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COMMENTS (21)

Feroz Shah | 9 years ago | Reply

The balloon floated through Memogate has now been pinpricked by its very own author, Mansoor Ijaz. The whole edifice built around the controversial memo is unravelling under the weight of Mr Ijaz’s own contradictions. General James Jones, the intermediary between Ijaz and Admiral Mike Mullen, has declared the memo as unreliable. General Jones said, “At no time during the call do I remember Mr Ijaz mentioning Ambassador Haqqani, and he gave me no reason to believe that he was acting at the direction of Ambassador Haqqani, with his participation, or that Ambassador Haqqani had knowledge of the call or the contents of the message.” Mr Ijaz is not known for his credibility in the first place and with General James’ claim that he thought Ijaz himself wrote the memo, it further makes it clear how one man tried to manipulate many parties and tried to disrupt the system in Pakistan. He is using dillydallying tactics to appear before court. Everything is clear there is nothing left behind the smoke screen.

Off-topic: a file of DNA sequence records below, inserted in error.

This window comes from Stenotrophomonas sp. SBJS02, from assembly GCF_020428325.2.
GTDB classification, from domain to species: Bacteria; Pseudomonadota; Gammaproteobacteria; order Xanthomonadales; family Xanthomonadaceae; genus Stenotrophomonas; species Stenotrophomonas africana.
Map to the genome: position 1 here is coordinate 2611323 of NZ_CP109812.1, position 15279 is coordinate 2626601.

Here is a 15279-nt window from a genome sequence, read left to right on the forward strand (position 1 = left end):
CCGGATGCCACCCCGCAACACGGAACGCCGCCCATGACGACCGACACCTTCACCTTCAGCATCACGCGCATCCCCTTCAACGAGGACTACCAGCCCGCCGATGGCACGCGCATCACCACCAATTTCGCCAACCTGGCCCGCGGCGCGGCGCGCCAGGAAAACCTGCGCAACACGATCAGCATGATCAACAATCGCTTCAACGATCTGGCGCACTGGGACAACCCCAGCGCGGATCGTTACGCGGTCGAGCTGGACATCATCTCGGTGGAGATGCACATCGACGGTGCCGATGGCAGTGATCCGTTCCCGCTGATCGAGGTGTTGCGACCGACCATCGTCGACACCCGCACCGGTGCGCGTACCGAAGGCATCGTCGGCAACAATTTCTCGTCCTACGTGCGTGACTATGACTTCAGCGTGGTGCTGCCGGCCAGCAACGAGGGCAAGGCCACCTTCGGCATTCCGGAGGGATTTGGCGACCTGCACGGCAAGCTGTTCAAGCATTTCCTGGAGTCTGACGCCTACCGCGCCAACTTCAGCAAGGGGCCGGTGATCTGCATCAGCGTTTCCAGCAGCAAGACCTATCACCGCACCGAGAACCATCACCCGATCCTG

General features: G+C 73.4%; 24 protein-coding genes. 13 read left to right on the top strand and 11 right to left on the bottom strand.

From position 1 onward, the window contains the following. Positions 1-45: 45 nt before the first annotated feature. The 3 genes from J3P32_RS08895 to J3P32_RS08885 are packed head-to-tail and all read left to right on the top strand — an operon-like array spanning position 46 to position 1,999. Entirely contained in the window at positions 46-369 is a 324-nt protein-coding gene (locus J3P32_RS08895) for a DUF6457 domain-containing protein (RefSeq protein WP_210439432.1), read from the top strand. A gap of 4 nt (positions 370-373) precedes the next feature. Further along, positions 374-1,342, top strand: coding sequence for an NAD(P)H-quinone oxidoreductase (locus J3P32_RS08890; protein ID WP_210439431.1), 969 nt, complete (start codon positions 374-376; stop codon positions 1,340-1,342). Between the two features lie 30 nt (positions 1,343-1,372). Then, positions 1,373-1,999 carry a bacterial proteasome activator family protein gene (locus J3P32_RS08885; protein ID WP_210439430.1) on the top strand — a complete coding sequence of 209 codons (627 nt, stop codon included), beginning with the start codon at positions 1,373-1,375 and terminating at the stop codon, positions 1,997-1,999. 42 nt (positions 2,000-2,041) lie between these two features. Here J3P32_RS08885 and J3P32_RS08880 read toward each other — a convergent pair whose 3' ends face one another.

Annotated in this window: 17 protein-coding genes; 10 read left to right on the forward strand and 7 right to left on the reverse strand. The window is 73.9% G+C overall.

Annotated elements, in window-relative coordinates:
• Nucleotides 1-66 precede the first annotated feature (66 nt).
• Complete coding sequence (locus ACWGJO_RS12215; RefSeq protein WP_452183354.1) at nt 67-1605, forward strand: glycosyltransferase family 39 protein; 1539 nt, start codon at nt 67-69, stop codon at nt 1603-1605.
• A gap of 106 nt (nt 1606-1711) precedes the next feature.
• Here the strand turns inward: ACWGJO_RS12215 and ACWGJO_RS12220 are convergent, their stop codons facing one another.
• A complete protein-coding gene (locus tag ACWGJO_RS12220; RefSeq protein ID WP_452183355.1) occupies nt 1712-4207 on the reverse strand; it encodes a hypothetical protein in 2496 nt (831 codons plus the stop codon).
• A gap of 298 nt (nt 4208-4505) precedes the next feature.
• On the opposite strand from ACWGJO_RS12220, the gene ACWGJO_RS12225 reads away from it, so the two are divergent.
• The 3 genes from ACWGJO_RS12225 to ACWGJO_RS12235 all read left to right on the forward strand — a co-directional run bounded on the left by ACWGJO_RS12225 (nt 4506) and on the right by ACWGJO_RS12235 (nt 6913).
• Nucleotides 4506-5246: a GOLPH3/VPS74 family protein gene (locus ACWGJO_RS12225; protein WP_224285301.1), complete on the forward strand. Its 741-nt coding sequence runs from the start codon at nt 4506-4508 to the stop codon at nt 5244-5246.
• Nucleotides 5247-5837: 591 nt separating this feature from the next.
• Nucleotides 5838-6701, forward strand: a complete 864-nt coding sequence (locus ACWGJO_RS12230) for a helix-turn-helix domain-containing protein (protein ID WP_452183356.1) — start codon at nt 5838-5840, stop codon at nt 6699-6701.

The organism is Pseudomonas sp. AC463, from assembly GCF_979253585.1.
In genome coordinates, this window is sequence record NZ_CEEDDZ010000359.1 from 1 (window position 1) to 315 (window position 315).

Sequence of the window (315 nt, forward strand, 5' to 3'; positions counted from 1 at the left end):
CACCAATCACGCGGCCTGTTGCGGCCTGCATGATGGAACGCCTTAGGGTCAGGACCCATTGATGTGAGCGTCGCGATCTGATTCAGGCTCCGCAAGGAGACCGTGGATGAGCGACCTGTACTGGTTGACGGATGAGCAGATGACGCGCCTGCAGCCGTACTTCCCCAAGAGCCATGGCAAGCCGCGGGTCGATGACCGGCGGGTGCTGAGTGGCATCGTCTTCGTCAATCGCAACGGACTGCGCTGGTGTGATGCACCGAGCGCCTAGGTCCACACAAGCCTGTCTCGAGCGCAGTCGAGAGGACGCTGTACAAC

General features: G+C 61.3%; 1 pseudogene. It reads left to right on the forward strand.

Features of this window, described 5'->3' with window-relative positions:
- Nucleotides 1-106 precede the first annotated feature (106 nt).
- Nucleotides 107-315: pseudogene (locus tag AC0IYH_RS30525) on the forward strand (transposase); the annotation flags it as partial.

Hasan Mehmood | 9 years ago | Reply

@Tariq: I did not reply to your comment (above my comment). The words in my comment {no surprises} were not meant to be a responce to your words {what a surprise}. Its a purely coincidental / unintentional similarity. Hope I have made myself clear with my limited command of English language.